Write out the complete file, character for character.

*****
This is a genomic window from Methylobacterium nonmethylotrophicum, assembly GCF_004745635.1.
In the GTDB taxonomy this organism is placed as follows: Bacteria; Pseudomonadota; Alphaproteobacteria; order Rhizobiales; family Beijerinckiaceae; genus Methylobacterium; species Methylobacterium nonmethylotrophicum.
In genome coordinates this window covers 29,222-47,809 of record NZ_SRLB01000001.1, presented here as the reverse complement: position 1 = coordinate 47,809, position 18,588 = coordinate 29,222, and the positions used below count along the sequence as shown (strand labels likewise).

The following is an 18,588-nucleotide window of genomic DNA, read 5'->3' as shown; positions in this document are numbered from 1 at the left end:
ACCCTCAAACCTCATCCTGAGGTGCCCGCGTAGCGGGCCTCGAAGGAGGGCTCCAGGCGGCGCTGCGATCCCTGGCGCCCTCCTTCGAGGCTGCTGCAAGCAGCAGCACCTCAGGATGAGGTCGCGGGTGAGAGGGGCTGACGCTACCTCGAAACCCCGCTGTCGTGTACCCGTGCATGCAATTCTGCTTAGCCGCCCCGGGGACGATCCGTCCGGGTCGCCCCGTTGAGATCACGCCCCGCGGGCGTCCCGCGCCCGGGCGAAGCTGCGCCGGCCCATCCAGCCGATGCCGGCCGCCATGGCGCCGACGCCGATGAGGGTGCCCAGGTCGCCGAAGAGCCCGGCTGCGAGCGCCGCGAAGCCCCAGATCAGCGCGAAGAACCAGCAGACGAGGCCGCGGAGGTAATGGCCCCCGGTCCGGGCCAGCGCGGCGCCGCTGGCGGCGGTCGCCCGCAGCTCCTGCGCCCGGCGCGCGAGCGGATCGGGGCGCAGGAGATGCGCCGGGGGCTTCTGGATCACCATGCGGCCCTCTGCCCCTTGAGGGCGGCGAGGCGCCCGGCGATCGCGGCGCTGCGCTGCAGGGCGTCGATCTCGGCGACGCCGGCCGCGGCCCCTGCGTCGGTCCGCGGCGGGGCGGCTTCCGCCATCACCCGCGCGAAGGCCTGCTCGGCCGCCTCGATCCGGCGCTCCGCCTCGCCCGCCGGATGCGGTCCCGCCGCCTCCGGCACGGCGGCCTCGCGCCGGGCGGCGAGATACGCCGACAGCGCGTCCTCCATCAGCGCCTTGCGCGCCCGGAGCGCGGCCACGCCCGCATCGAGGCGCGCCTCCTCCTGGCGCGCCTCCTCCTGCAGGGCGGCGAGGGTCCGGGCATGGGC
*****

This is a genomic window from Methylobacterium nonmethylotrophicum, assembly GCF_004745635.1.
In the GTDB taxonomy this organism is placed as follows: Bacteria; Pseudomonadota; Alphaproteobacteria; order Rhizobiales; family Beijerinckiaceae; genus Methylobacterium; species Methylobacterium nonmethylotrophicum.
In genome coordinates this window covers 29,222-47,809 of record NZ_SRLB01000001.1, presented here as the reverse complement: position 1 = coordinate 47,809, position 18,588 = coordinate 29,222, and the positions used below count along the sequence as shown (strand labels likewise).

The following is an 18,588-nucleotide window of genomic DNA, read 5'->3' as shown; positions in this document are numbered from 1 at the left end:
ACCCTCAAACCTCATCCTGAGGTGCCCGCGTAGCGGGCCTCGAAGGAGGGCTCCAGGCGGCGCTGCGATCCCTGGCGCCCTCCTTCGAGGCTGCTGCAAGCAGCAGCACCTCAGGATGAGGTCGCGGGTGAGAGGGGCTGACGCTACCTCGAAACCCCGCTGTCGTGTACCCGTGCATGCAATTCTGCTTAGCCGCCCCGGGGACGATCCGTCCGGGTCGCCCCGTTGAGATCACGCCCCGCGGGCGTCCCGCGCCCGGGCGAAGCTGCGCCGGCCCATCCAGCCGATGCCGGCCGCCATGGCGCCGACGCCGATGAGGGTGCCCAGGTCGCCGAAGAGCCCGGCTGCGAGCGCCGCGAAGCCCCAGATCAGCGCGAAGAACCAGCAGACGAGGCCGCGGAGGTAATGGCCCCCGGTCCGGGCCAGCGCGGCGCCGCTGGCGGCGGTCGCCCGCAGCTCCTGCGCCCGGCGCGCGAGCGGATCGGGGCGCAGGAGATGCGCCGGGGGCTTCTGGATCACCATGCGGCCCTCTGCCCCTTGAGGGCGGCGAGGCGCCCGGCGATCGCGGCGCTGCGCTGCAGGGCGTCGATCTCGGCGACGCCGGCCGCGGCCCCTGCGTCGGTCCGCGGCGGGGCGGCTTCCGCCATCACCCGCGCGAAGGCCTGCTCGGCCGCCTCGATCCGGCGCTCCGCCTCGCCCGCCGGATGCGGTCCCGCCGCCTCCGGCACGGCGGCCTCGCGCCGGGCGGCGAGATACGCCGACAGCGCGTCCTCCATCAGCGCCTTGCGCGCCCGGAGCGCGGCCACGCCCGCATCGAGGCGCGCCTCCTCCTGGCGCGCCTCCTCCTGCAGGGCGGCGAGGGTCCGGGCATGGGC